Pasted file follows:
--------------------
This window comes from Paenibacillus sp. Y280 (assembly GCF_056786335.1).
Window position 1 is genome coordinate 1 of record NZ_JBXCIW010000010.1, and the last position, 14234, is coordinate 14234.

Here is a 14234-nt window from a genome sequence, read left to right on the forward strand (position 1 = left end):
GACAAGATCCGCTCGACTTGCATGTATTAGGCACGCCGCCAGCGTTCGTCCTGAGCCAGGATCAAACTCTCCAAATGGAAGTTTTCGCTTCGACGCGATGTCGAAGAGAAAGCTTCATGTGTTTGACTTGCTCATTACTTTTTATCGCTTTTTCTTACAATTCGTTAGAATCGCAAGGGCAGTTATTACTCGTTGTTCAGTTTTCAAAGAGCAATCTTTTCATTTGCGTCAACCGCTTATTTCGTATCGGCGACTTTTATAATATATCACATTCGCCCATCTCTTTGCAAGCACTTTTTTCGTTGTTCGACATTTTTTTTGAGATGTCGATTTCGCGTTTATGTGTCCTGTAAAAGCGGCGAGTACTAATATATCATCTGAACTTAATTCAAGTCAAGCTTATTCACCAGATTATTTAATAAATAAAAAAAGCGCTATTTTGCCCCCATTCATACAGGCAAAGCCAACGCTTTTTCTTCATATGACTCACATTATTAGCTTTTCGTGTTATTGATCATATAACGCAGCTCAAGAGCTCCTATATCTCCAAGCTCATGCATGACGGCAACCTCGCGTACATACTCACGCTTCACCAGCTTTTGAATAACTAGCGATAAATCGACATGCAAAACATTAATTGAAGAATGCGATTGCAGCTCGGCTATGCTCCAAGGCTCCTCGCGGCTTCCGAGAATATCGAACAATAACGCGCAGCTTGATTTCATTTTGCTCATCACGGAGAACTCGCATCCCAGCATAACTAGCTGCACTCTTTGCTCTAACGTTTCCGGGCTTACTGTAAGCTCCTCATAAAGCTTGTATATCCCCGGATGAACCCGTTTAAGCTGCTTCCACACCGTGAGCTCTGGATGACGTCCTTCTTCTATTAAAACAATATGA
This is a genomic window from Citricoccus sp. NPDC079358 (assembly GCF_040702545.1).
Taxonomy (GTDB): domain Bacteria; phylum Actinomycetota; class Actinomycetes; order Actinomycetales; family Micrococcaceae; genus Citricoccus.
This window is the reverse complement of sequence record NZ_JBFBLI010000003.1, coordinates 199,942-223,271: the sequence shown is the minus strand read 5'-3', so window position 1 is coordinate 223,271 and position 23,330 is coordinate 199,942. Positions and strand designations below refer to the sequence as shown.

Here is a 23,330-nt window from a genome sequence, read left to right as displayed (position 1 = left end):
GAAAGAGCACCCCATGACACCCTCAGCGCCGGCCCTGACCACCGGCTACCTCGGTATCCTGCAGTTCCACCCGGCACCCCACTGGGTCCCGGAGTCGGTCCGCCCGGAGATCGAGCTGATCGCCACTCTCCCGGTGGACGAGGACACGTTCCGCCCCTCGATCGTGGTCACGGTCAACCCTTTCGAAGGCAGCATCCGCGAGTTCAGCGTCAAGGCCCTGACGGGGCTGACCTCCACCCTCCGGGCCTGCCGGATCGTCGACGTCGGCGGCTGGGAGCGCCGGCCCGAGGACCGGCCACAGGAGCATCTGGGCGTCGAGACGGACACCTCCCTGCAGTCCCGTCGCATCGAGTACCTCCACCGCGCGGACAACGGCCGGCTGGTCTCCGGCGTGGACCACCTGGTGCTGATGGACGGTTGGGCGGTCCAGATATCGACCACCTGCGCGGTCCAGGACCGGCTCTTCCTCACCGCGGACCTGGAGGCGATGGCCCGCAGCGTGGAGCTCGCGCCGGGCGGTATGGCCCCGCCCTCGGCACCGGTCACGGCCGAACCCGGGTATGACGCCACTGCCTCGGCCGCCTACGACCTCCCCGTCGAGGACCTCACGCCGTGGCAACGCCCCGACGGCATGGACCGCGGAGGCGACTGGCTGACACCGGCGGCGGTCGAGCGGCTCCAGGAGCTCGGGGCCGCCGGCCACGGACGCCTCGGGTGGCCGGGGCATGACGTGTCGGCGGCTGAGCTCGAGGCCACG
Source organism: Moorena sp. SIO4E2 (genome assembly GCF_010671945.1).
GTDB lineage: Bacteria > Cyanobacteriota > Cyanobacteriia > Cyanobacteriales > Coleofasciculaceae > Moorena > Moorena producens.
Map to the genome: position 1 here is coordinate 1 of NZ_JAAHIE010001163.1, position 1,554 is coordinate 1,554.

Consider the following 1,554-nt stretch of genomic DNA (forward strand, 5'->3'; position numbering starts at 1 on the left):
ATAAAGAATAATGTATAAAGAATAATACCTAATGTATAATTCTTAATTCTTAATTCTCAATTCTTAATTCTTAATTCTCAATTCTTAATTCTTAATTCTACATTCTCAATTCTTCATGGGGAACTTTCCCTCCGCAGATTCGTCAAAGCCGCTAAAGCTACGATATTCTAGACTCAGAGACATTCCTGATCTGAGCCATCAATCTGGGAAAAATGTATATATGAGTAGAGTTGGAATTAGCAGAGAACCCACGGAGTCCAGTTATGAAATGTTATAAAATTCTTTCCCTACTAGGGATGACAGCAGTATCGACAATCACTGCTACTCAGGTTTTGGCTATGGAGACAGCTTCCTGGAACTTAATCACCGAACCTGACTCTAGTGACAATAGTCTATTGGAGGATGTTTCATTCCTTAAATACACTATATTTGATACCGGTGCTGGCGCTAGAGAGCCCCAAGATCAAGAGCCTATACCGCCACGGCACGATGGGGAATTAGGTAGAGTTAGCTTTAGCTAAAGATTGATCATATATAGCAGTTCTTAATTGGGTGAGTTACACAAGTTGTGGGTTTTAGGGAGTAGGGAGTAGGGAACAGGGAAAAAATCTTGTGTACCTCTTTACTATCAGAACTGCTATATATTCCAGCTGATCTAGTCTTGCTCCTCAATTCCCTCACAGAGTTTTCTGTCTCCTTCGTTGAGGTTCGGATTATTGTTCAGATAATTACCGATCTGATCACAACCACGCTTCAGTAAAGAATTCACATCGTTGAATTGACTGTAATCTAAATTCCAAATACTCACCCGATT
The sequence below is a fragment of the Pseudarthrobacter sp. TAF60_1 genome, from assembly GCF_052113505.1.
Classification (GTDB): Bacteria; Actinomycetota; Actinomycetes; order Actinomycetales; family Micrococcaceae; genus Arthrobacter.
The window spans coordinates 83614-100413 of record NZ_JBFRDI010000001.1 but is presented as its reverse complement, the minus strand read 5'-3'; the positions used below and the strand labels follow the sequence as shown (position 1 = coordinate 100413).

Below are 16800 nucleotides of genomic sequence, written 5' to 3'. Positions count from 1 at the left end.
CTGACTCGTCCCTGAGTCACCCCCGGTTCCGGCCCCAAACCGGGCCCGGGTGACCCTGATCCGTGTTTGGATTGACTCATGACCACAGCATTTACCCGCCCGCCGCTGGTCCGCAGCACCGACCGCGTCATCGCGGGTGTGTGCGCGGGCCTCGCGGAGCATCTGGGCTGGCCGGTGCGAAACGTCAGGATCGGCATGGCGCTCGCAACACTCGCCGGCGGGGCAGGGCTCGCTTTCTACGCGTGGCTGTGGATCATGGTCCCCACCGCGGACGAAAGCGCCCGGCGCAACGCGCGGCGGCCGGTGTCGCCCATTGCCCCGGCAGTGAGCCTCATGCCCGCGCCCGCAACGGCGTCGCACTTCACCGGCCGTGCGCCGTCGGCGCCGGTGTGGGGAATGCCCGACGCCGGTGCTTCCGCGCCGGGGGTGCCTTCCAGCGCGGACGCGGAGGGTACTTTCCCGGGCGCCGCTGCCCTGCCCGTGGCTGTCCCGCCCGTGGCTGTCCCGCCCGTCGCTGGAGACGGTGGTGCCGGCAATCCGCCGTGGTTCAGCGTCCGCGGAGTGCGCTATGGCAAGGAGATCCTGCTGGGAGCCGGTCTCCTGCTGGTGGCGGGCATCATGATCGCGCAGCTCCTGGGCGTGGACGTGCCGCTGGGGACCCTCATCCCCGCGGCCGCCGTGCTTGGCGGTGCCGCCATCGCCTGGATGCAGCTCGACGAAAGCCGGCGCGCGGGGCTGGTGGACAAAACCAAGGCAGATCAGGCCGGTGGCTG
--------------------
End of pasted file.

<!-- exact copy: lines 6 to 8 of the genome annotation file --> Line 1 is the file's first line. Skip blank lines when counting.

Taxonomy (GTDB): domain Bacteria; phylum Actinomycetota; class Actinomycetes; order Actinomycetales; family Micrococcaceae; genus Citricoccus.
This window is the reverse complement of sequence record NZ_JBFBLI010000003.1, coordinates 199,942-223,271: the sequence shown is the minus strand read 5'-3', so window position 1 is coordinate 223,271 and position 23,330 is coordinate 199,942. Positions and strand designations below refer to the sequence as shown.

Here is a 23,330-nt window from a genome sequence, read left to right as displayed (position 1 = left end):